What will these Options mean?
Frequently Asked Questions
Why not co-locate with the Art Gallery or Library?
The Theatre Royal site is viewed as the favoured site for any future development. The Council already owns land in the area. It has the added benefit of potentially enhancing both the south end of Timaru and the Theatre Royal as a facility. Cost-wise, it is the most efficient option.
The Timaru Library site, while centrally located, would effectively have to be demolished to create enough space for a new museum. The library building is a unique structure, and building additional floors. This is not a recommended or cost effective option.
The Aigantighe Art Gallery is sited on land that was gifted for the purposes of an art gallery, with specific rules, so it is not possible to relocate the Museum to this site. If it were possible, the cost would be significant.
Why not upgrade the existing museum site as the new museum?
The existing site has limited expansion options and doesn’t provide enough space for the required storage, or to be able to host touring exhibitions or functions. It is unsuitable to operate as an exhibition space moving forward. Public access to the site is poor - either via 33 steps or via a small car park and 35m walk. This would be difficult to overcome in any upgrading work.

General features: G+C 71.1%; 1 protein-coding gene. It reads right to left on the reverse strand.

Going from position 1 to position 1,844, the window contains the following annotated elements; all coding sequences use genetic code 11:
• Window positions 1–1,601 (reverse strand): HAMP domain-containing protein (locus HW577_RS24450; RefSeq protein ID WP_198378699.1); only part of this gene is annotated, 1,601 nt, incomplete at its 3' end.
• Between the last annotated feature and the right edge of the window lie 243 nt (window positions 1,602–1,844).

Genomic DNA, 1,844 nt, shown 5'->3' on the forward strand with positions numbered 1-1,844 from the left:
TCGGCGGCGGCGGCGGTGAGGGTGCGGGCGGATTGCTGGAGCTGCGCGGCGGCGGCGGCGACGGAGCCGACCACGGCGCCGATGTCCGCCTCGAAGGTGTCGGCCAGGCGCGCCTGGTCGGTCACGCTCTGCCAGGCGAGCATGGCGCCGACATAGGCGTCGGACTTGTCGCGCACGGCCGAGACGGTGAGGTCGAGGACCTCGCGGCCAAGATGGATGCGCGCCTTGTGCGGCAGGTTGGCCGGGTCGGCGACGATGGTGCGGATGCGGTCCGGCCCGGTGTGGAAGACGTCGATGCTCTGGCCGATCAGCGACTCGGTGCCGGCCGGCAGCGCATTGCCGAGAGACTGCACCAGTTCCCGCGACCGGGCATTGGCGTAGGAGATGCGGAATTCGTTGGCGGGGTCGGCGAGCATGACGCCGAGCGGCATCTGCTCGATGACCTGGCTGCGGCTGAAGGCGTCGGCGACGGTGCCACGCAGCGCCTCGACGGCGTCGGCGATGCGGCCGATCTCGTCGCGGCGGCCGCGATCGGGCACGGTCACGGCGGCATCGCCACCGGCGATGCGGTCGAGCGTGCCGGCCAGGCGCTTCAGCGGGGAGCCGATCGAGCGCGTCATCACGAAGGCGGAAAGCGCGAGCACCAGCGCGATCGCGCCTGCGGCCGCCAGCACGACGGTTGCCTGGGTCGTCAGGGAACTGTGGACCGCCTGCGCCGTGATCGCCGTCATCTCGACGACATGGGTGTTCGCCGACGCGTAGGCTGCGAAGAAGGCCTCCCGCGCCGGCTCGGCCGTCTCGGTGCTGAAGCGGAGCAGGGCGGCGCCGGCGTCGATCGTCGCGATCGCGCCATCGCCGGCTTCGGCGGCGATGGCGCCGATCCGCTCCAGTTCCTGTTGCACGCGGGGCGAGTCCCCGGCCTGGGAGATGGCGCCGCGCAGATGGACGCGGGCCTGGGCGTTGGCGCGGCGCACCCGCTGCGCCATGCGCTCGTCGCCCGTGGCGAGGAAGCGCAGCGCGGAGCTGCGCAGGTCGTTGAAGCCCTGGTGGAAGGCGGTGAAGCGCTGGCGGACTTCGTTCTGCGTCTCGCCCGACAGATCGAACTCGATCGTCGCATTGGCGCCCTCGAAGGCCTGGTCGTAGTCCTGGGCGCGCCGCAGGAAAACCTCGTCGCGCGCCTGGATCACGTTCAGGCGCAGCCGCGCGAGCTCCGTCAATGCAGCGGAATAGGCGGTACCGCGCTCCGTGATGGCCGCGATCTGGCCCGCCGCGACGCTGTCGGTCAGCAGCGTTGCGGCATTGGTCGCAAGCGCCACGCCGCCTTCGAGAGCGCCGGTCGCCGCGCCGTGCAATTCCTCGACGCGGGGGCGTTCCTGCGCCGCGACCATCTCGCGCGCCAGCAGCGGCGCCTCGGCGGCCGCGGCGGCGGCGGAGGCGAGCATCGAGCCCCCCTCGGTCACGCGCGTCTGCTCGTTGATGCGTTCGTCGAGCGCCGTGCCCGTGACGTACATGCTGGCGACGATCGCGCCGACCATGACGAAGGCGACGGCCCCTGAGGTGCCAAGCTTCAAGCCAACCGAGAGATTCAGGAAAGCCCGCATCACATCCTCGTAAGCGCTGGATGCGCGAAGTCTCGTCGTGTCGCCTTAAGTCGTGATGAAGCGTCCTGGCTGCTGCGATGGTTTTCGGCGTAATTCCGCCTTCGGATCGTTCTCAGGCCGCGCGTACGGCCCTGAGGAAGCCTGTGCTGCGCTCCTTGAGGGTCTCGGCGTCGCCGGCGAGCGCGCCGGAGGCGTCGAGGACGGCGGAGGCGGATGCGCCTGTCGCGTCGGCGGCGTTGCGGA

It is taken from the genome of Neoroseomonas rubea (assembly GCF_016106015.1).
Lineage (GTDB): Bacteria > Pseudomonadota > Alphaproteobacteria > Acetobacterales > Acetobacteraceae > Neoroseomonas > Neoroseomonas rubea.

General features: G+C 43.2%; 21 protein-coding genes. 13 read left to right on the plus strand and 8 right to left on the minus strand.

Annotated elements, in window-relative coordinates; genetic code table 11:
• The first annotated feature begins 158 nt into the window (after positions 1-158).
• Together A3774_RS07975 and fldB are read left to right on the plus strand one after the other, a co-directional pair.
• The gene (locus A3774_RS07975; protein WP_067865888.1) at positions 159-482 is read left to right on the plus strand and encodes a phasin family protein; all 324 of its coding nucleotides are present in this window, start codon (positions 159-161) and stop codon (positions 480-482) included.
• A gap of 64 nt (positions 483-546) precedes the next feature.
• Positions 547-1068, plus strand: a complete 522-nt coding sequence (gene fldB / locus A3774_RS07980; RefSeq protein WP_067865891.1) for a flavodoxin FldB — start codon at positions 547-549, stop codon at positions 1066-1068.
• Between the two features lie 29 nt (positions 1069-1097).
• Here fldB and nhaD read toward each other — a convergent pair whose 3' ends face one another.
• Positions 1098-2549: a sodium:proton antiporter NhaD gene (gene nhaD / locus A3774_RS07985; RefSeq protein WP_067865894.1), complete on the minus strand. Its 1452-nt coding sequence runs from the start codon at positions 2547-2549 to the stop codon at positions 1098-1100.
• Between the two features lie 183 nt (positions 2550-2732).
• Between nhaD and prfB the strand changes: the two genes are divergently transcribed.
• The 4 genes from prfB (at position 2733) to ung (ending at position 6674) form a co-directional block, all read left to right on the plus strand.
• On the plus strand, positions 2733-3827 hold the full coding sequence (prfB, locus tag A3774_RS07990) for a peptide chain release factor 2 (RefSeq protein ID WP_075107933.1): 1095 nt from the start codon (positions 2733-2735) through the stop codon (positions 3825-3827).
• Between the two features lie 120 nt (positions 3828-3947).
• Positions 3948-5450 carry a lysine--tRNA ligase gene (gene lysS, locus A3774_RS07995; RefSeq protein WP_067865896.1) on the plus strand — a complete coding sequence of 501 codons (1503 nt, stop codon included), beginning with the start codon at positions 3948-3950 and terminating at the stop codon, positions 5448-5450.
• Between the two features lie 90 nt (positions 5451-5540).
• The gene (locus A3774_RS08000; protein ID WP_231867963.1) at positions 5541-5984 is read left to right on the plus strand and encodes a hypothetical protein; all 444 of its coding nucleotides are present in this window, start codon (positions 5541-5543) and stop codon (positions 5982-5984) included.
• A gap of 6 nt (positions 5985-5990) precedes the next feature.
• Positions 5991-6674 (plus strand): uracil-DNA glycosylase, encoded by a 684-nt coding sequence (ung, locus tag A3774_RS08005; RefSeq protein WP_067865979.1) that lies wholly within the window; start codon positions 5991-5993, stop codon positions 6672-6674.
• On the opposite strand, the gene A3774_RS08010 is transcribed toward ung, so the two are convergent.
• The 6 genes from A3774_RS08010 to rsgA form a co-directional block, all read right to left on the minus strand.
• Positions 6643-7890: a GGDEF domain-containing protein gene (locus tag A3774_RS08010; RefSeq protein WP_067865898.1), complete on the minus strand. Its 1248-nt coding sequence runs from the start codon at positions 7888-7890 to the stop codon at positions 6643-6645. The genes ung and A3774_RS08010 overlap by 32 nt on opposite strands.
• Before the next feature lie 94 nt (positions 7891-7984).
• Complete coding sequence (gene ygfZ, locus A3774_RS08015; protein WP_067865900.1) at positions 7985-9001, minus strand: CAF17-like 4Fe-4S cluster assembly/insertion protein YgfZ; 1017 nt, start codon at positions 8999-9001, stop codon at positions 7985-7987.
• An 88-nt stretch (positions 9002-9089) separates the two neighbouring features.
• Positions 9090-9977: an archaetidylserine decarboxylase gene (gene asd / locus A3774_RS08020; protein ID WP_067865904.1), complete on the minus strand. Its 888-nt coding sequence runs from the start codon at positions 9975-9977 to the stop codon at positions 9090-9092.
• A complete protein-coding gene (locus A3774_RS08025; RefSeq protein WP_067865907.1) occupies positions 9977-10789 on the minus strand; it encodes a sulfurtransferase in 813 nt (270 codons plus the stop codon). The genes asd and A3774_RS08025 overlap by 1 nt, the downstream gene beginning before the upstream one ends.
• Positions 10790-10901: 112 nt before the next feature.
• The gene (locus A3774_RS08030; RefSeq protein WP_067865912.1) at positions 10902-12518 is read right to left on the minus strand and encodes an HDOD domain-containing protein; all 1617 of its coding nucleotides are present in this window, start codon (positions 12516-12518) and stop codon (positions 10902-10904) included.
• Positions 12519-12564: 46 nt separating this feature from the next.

What would additional operational funding cover? Why is it needed?
Additional operating funding would mainly cover the costs of depreciation and interest. About $175,000 would be required for additional staffing and operating costs associated with the new facility.
Why does this project cost so much?
Building a new heritage facility and exhibition space is a significant project for the Council. The $11-12M is an estimate of the total cost. Some of the amount would be fundraised for, but the majority would come from loan funding to be repaid over time.
What's the design look like?
A design has not yet been developed. At this stage we are consulting on the concept of co-locating the heritage facility with the Theatre Royal. The artistic impression gives some idea of what is possible if Council were to proceed with the project. If the project was approved, a full design would be scoped and developed.